9,000 APPAREL JOBS LOST IN JUNE, ANALYSTS PREDICT FURTHER DECLINE
Byline: Jim Ostroff
WASHINGTON — Just when it appeared that domestic apparel industry employment had stabilized, it has gone into a freefall with no bottom in sight.
The Labor Department reported Friday that U.S. apparel makers in June dropped 9,000 workers from their payrolls on a seasonally adjusted basis, following an 8,000-job loss the previous month. This seemingly put the kibosh on hopes expressed by some industry analysts that apparel industry employment finally had plateaued after falling by one-third in about five years.
This hope was buoyed by the labor agency’s February, March and April reports that showed domestic apparel employment had remained at 665,000 workers, compared with about 690,000 in mid-1999. When Labor reported industry domestic employment declined to 660,000 workers in May, some analysts said they believed this was an aberration, or at best did not portend a renewed swoon in this job sector.
Overall, the national unemployment rate fell by 0.1 percent in June to 4 percent, just above April’s 3.9 percent level, which was the lowest unemployment rate in 30 years.
Total employment rose by just 11,000 jobs in June — the weakest job growth in four years. Wall Street was heartened by this news, as it indicated the economy appeared to be growing at a more sustainable rate.
The latest report, though, which pegged domestic industry employment at 651,000, was viewed with some concern by Carl Priestland, an apparel industry economist and consultant.
“Over the last five years, we’ve been seeing industry employment decline by an average of 45,000 to 50,000 jobs annually,” he said.
“You can’t just look at one month by itself, but 9,000 jobs [lost] in June is not a decline you normally see and it would translate into well over 100,000 jobs lost in a year. What I’m hoping for is that this continuing employment decline will tail off a bit.”
But after reviewing the June employment data, Priestland said he couldn’t guess when this job-loss slowing would begin.
He said it is premature to say how U.S. apparel industry employment will be affected by a new law that will give makers in the Caribbean Basin and sub-Saharan Africa special trade benefits so long as U.S. textiles are used. The law takes effect Oct. 1.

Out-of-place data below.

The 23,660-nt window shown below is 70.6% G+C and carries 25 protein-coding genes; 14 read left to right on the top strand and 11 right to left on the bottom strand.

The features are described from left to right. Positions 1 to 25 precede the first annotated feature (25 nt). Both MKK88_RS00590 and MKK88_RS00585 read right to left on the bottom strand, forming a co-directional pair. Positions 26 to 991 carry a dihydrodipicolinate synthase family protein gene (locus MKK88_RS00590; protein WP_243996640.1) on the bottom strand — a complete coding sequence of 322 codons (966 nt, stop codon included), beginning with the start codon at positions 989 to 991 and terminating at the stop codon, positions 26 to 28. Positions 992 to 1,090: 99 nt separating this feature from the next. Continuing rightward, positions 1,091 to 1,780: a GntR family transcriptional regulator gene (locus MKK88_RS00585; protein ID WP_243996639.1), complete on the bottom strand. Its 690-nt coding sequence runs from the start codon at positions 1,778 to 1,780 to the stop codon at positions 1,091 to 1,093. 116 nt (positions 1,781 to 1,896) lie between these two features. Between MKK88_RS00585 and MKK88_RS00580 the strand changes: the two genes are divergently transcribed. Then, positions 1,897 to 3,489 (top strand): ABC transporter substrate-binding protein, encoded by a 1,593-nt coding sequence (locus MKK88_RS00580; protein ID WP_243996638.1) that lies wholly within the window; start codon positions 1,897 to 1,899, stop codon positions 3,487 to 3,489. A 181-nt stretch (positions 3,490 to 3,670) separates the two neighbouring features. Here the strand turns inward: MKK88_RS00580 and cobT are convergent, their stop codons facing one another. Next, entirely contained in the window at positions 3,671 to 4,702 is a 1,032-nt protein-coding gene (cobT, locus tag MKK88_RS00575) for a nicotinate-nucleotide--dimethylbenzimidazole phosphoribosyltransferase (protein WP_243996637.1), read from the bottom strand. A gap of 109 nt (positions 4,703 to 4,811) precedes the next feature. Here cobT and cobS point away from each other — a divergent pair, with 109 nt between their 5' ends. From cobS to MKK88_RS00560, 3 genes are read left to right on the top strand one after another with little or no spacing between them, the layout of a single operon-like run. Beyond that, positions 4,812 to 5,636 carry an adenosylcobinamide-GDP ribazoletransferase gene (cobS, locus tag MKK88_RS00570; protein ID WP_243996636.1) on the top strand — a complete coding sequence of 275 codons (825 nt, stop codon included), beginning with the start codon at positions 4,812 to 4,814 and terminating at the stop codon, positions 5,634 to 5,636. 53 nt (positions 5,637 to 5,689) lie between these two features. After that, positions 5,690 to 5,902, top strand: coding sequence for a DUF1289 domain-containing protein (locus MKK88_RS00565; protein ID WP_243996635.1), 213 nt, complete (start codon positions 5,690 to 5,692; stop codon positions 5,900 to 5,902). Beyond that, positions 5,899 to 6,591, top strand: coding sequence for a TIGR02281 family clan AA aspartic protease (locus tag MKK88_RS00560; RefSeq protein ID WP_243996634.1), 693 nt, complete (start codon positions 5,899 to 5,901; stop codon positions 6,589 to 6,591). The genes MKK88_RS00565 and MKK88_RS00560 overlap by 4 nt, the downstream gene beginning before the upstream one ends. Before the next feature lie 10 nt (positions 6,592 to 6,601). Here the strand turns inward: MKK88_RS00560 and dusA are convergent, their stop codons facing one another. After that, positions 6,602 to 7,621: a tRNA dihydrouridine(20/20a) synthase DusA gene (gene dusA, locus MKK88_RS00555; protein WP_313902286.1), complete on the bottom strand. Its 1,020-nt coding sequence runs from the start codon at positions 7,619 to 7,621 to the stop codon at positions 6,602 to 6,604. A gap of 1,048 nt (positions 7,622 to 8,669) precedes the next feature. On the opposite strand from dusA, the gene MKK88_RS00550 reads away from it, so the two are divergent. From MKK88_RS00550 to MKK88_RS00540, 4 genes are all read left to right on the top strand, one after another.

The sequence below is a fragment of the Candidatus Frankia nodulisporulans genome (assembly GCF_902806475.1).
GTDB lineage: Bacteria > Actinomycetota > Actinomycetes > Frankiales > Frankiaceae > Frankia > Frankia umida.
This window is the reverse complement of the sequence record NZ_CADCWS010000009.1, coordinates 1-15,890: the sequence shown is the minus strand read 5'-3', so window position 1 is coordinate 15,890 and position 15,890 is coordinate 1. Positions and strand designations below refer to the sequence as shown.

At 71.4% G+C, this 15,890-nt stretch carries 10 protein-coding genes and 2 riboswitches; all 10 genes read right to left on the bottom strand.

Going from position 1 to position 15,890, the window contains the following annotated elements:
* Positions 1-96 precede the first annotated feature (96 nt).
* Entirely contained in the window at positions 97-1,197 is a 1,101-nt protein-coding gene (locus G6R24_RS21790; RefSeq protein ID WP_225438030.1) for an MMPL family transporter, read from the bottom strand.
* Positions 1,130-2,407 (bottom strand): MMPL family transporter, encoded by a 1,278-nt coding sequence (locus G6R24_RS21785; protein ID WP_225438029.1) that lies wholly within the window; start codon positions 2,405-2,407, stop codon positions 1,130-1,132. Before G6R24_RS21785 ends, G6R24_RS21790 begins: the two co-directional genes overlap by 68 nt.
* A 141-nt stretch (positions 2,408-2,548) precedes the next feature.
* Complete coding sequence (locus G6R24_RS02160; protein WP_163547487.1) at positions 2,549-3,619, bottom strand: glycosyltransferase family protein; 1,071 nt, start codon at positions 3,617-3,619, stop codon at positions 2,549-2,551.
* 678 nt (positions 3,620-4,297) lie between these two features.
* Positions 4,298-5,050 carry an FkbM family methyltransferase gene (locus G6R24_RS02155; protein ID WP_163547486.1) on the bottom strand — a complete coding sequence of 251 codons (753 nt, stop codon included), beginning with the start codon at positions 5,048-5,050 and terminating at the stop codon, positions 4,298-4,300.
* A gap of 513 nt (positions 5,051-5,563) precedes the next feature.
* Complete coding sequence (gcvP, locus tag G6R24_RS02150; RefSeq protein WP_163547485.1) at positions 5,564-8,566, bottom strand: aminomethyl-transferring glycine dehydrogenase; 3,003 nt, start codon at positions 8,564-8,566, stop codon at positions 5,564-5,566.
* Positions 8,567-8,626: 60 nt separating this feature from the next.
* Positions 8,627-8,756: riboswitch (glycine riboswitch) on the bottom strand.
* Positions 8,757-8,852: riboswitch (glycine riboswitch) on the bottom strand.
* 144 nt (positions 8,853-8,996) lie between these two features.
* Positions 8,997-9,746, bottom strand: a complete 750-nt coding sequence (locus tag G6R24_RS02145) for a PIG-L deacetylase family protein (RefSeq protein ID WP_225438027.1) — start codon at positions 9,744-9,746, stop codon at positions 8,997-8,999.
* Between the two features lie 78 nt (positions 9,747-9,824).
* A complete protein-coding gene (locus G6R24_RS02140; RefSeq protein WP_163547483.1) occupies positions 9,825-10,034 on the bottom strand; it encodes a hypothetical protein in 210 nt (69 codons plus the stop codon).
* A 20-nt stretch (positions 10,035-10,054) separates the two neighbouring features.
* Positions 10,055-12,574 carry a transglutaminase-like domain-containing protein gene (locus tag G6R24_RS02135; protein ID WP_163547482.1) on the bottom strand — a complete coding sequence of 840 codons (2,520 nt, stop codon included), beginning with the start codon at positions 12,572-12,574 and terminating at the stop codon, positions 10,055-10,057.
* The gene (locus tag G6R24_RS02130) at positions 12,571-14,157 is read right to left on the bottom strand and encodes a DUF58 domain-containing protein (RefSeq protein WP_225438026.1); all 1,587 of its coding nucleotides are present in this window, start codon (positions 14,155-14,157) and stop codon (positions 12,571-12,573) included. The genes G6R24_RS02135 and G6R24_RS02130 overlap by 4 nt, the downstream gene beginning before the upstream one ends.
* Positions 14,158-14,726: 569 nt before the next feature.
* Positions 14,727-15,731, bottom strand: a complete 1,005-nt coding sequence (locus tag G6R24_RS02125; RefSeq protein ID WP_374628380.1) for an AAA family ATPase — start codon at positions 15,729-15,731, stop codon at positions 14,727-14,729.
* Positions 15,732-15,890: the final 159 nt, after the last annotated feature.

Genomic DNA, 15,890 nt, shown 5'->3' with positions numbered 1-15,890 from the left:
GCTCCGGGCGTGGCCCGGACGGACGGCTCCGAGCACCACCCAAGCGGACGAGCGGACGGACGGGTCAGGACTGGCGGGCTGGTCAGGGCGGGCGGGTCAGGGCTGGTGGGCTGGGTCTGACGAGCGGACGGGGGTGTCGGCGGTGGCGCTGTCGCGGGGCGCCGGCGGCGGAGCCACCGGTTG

Meanwhile, the agency also reported that textile industry employment declined by a seasonally adjusted 2,000 to 543,000 in June. Domestic employment in this sector generally has declined from 1,000 to 3,000 workers a month this year and it stood at 560,000 in June 1999.
The number of people working at department stores declined by a seasonally adjusted 5,000 to 2.4 million, although apparel and accessory stores gained 4,000 jobs, to 1.19 million. Last June, department stores employed 2.44 million people and apparel and accessory stores had 1.17 million on their payrolls. Furniture and home furnishings stores accounted for the bulk of the job losses in the overall retail sector and this decline is consistent with other economic data that indicates the economy is slowing in the wake of six interest-rate hikes by the Federal Reserve during the past year and dramatically higher gasoline prices since spring.
Consistent with this slowing of economic growth, the nation’s retailers collectively reported their sales rose 3.4 percent in June, the fourth consecutive monthly weaker-than-expected results.
Robert Verdisco, president, the International Mass Retail Association, said the unofficial “June sales numbers indicate the Fed’s campaign to hike the interest rate is impacting consumers,” adding retailers are hoping for an upturn soon.
“With the back-to-school and holiday selling seasons right around the corner, retailers are optimistic that sales will increase,” Verdisco said in a statement. “IMRA predicts retailers will increase inventories for the key fourth-quarter selling season and we have every reason to expect that back-to-school will be strong for mass retailers.”